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Gene patent for breast cancer faces legal challenge

14 June 2010
Appeared in BioNews 562

The Australian Federal Court in Sydney is considering groundbreaking legal action on whether private companies can obtain patent on human gene.

Cancer Voices, a cancer advocacy group, and the law firm Maurice Blackburn are suing four biotechnology companies arguing that their patent on BRCA1, the so called 'breast cancer gene', is invalid.

The case follows on the heels of a New York district court decision in March invalidating seven US-issued patents held by Myriad for the same breast and ovarian cancer gene on similar grounds.

The key legal argument before the Court is that isolated genetic material is a discovery of a naturally, pre-existing substance, not an invention, and therefore cannot be patented. Rebecca Gilsenen, the principal acting solicitor, highlighted that there are also additional profound ethical and philosophical questions about whether the body should be privatised: 'It's a healthcare rights issue and an issue of freedom of research into the fundamental building blocks of our being'. The plaintiffs and many experts argue that gene patenting compromises patient healthcare by bottlenecking competition necessary to drive or maintain prices at a low level, encourage innovation and improve testing quality.

Legal experts argue that patents and resulting licensing monopolies provide the necessary incentive to attract investment and talent which fosters innovation. The Institute of Patent and Trade Mark Attorneys of Australia (IPTA) predicts a 'catastrophic' withdrawal of investment in biotechnology from the corporate sector if gene patents become unenforceable.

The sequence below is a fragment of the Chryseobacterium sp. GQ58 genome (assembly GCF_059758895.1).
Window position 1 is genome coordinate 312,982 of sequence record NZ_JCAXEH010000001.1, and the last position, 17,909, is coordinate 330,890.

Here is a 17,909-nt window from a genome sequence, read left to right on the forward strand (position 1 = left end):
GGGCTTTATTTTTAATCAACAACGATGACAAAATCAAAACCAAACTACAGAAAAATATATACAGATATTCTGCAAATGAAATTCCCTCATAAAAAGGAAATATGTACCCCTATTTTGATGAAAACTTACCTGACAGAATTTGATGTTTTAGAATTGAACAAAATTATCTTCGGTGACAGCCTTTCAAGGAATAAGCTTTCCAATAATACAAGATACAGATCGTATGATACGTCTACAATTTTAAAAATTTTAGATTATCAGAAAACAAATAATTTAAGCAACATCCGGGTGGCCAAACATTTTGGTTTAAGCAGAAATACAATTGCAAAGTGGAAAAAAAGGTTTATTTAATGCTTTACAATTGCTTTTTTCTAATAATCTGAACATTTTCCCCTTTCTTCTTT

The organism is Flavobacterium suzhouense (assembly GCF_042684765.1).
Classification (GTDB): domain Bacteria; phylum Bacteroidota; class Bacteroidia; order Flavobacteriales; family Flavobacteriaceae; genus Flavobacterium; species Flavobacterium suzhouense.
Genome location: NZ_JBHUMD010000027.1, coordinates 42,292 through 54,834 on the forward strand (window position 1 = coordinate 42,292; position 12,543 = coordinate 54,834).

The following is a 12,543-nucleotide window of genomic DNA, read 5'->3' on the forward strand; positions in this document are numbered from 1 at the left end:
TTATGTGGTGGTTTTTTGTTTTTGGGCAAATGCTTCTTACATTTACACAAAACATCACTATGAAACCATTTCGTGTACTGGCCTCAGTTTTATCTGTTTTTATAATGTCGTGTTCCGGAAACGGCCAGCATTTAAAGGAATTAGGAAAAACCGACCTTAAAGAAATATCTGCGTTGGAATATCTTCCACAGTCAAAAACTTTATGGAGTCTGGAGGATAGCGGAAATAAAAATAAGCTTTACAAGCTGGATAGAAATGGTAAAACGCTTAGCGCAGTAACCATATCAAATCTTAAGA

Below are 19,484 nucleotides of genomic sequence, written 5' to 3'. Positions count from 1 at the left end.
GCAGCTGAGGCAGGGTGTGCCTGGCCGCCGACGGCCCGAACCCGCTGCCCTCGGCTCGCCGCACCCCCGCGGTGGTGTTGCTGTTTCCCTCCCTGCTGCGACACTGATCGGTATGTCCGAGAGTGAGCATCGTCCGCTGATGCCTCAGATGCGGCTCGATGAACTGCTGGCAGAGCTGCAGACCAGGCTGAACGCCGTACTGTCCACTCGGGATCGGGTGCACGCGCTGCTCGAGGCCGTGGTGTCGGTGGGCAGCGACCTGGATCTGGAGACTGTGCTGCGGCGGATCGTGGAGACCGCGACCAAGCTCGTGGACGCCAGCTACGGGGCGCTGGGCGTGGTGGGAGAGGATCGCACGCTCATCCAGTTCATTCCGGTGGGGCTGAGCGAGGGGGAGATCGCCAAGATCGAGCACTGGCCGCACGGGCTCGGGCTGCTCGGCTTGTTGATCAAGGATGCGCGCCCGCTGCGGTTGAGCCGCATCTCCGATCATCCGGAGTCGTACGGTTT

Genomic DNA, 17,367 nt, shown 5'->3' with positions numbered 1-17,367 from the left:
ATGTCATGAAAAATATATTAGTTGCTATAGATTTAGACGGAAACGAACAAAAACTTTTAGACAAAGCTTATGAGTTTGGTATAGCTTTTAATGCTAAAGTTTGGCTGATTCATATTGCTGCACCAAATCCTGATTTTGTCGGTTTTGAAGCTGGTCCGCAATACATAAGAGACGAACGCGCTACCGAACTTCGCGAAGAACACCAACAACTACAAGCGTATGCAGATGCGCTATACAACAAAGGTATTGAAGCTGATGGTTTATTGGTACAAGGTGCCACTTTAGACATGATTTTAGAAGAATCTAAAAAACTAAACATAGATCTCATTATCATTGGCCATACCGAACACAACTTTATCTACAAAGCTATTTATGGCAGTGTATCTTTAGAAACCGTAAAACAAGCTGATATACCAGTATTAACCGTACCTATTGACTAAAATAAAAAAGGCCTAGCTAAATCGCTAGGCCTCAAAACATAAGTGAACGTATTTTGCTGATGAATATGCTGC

In the mid-1990s, the University of Utah Research Foundation (UURF) obtained patents for all variations relating to the DNA sequence for the BRCA1 and BRCA2 genes. UURF exclusively licensed these rights to Myriad. Myriad remains the only diagnostic genetic test provider to women in the US for BRAC1 and BRAC2 genetic mutations, legal battles aside.

In Europe, challenges to these patents forced Myriad to revoke or amend its rights, and European laboratories offer most BRCA gene testing for free.

An estimated one-fifth of the human genome is patented or has patent applications pending.

SOURCES & REFERENCES
Bid to halt patenting of genes
The Age |  8 June 2010
BRCA1 gene patent challenged in Australian court
Life Scientist |  8 June 2010
Cancer gene patent faces legal challenge
Sydney Morning Herald |  8 June 2010
It's patently unfair to treat genes this way
The Australian |  8 June 2010
Lawsuit to be launched over breast cancer gene patent
The Medical News |  7 June 2010
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